- On April 23, 2020
The Wake County Board of Commissioners is continuing its efforts to expand affordable housing in our county. The board voted unanimously on Monday to approve $10.2 million in gap funding for six development projects in Wake County. These projects would bring 784 new affordable housing units to the area.
“Housing is a basic need for everyone,” said Wake County Board of Commissioners Chairman Greg Ford. “This was an easy decision for our board to make, and we look forward to seeing how these projects will help our community.”
The new units – spread throughout Wake County – will include a mix of family, senior and permanent supportive housing. Nearly 300 of the proposed 784 units would serve families or individuals who earn less than 50% of the area median income. Nearly 180 units would target permanent supportive housing.
“As our county has grown, so has the cost to live here, and the economic impacts of COVID-19 are making it even more challenging for some residents to afford to pay rent,” said Wake County Commissioner Jessica Holmes. “It’s critically important that we fund projects like these to give people who are struggling a path to safe, affordable housing.”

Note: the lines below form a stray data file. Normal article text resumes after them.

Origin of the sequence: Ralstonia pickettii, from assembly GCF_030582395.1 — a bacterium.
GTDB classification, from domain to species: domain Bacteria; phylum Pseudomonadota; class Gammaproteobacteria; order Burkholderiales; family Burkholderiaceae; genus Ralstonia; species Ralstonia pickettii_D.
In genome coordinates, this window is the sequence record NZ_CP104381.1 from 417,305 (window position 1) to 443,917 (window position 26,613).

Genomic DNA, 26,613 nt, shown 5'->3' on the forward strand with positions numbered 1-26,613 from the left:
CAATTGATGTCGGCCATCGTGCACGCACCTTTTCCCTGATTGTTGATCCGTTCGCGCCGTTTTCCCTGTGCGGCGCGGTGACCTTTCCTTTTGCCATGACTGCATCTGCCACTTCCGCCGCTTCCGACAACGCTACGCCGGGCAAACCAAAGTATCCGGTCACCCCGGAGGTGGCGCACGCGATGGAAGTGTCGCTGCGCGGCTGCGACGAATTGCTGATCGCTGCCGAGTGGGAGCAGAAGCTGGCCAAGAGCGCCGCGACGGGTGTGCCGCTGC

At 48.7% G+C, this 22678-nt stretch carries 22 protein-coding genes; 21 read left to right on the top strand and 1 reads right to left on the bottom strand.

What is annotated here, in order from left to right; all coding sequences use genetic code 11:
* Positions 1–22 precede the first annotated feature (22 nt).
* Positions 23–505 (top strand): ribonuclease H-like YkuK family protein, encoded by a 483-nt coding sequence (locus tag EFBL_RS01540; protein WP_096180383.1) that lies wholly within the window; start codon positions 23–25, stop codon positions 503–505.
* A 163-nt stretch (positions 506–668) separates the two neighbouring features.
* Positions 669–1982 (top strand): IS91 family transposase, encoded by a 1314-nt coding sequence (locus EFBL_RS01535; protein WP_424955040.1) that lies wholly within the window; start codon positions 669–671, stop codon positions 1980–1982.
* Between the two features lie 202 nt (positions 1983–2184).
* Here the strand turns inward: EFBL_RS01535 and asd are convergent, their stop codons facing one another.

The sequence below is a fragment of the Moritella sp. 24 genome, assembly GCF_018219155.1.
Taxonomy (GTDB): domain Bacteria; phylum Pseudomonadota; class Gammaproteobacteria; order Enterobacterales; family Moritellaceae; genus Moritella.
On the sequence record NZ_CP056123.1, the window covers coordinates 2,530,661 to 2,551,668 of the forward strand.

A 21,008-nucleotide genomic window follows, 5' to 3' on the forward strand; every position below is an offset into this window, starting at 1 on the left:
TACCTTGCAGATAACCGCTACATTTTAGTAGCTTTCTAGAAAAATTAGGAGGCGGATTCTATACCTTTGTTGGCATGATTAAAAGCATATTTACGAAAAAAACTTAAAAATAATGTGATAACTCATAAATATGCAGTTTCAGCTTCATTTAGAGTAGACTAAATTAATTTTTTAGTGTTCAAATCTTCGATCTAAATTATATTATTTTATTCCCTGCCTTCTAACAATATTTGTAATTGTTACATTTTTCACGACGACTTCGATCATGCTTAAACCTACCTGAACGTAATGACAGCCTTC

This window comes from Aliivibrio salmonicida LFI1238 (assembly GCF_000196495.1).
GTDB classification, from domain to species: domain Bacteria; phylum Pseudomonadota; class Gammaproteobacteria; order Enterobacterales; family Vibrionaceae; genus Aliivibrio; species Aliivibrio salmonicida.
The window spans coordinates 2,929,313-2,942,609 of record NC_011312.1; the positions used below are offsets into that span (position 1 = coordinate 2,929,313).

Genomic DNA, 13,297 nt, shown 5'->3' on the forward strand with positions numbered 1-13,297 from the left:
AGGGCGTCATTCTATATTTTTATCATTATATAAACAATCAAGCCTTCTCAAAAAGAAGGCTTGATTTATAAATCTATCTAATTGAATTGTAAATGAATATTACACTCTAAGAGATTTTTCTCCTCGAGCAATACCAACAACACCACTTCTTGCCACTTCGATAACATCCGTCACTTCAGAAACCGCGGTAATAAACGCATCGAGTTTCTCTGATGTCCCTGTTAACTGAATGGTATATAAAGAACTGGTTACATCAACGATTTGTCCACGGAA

Following the approval, developers will next apply for N.C. Housing Financing Agency tax credits with gap financing in place. Upon NCHFA approval, they can begin working with the municipalities where their projects are located to launch the building process. Construction must be completed within the next two years.
Each year, Wake County issues a request for proposals from developers willing to build new housing at affordability levels the market will not naturally create. Wake County provides gap financing through a mix of county and federal dollars, combined with Federal Low-Income Housing Tax Credits administered by NCHFA.
“These projects are a win-win for the county, developers and our community,” said Lorena McDowell, Wake County Affordable Housing and Community Revitalization director. “These new units give residents on the verge of homelessness a safe place to live, but they won’t price out existing residents, based on their income levels.”
Wake County requires an additional 10% of units be targeted to those in need of permanent supportive housing.